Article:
Being a student and a learner is an excellent place to be and to identify with. Being a student and young voice is a good thing. Many people will be willing to teach and share their experiences and for this, I am extremely grateful to have tremendous mentors and supervisors, past and present. They have allowed me and even encouraged me to be persistent, ask many questions, and ask for work and exposures, for the purposes of my learning as a budding professional. And being at this stage, it is more than okay to not know your definite interests or to have many different interests. The opportunities for youth also seem endless in a way for someone with undefined/diverse interests, and I believe that is a blessing. Simply work hard and do good, and just keep learning.
When working in international public health, it can be very easy to see what is wrong with the world, but it is also very important to see what is going right and to learn from these things. To award and acknowledge the good work, so that more good work like these promising practices can continue and that others can learn from these lessons and follow suit is so crucial. It was at a meeting and presentation at the United Nations on humanitarian aid that I heard and felt the importance of this perspective. To maintain an optimistic point of view by sharing the positive stories is critical. It’s not hiding the misery or reality of the world, rather it’s to share the small victories to show that the narrative is not just about misery. With that said, I have also been reminded that the feelings of injustice that one has when acting, thinking, and working as a global citizen in international public health can be lost or dulled as you get older or get desensitized. The passion in youth is commended by others and something I hope to take with me for a long time. Passion. It’s this sense and feeling of outrage of inequity, this image of the world, this particular feeling – wherever I will go in the future, I will keep this passion with me. And don’t get desensitized to the environment and the things you deal with, keep the outrage, it’s a good thing.
International public health, the World Health Organization, the United Nations, it’s all quite messy. And the work is very political at times. It can be very suiting for someone and not the next, and that is fine. Maybe I will find myself back one day working at this level, and maybe not, as I could easily find my passions and my contributions more rewarding and applicable in another healthcare setting, and that is fine too. There is certainly bureaucracy involved when working at WHO and it can be frustrating but also strangely intriguing and extraordinarily rewarding and important. As an intern I was told this but I think it applies greatly to everyone in this field: Be proud when you make even the smallest differences.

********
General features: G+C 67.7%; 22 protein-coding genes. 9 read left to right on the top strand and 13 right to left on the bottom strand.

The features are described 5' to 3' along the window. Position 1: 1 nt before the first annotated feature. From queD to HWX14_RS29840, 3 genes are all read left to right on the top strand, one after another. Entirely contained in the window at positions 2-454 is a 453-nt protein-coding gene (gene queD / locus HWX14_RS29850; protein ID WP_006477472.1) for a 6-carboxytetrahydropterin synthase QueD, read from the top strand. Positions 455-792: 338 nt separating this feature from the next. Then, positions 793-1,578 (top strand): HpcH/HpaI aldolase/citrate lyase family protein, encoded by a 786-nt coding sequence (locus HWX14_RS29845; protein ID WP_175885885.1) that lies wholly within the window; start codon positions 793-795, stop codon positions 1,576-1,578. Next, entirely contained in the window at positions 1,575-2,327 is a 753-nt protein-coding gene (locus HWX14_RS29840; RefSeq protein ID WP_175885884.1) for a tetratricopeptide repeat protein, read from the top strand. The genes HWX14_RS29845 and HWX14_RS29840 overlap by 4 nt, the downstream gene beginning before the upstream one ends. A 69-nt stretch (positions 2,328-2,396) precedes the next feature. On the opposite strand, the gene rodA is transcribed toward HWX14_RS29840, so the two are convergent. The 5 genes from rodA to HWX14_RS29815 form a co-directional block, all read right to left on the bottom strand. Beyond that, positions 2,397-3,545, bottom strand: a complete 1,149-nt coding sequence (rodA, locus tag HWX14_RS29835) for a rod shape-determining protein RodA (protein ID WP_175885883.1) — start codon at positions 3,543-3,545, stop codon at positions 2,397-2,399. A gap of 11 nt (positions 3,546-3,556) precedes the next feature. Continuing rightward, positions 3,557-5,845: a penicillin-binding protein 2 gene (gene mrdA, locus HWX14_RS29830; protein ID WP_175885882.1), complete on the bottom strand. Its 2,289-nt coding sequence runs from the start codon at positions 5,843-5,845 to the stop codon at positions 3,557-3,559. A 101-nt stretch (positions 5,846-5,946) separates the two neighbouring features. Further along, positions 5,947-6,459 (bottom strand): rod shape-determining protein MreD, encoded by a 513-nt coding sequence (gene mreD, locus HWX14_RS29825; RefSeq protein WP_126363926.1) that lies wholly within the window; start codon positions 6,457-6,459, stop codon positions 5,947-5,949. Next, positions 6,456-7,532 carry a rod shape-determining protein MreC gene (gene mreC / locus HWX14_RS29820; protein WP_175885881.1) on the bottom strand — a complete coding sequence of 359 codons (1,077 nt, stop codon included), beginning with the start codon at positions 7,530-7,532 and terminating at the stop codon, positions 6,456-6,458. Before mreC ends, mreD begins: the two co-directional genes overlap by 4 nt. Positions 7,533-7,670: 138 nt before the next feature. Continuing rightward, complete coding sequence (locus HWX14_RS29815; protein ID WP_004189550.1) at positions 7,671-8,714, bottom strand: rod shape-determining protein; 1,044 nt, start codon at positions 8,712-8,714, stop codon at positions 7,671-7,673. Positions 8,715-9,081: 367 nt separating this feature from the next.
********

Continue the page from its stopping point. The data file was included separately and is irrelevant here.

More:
This has been an invigorating experience for myself to see first-hand the nuances of the work and to be inspired by so many people to define my own path in this field. I have probably said this too many times, but the time seemed to have went by so very quickly. I have experienced a lot, logged quite a few miles, learned a fair bit, and met some amazing people. And I am glad to say that it has also been a valuable learning experience in journaling this experience.
Another small thank-you to the ThinkSwiss scholarship offered by the Government of Switzerland for U.S. and Canadian students. A great opportunity for those that are interested in funding these kinds of research/learning opportunities in Switzerland.
Thanks for reading my reflections and rambles! As always, the invitation is always open to get in touch for questions, comments, or to just chat. I hope this journal has been useful and helpful in some way or another to you, the reader.
Where do I go from here? I have said my see-you-again-soon’s to the people I have crossed paths with and closed this chapter and exciting journey. For the intern friends that I have met at WHO, I am confident that as everyone embarks on various personal and professional journeys through life, that amazing things are on the horizon. And for myself, I am both excited and frightened to spend the next few years studying medicine, being conscious of the drive of what made me pick this path and what I learned at WHO.
Until next time,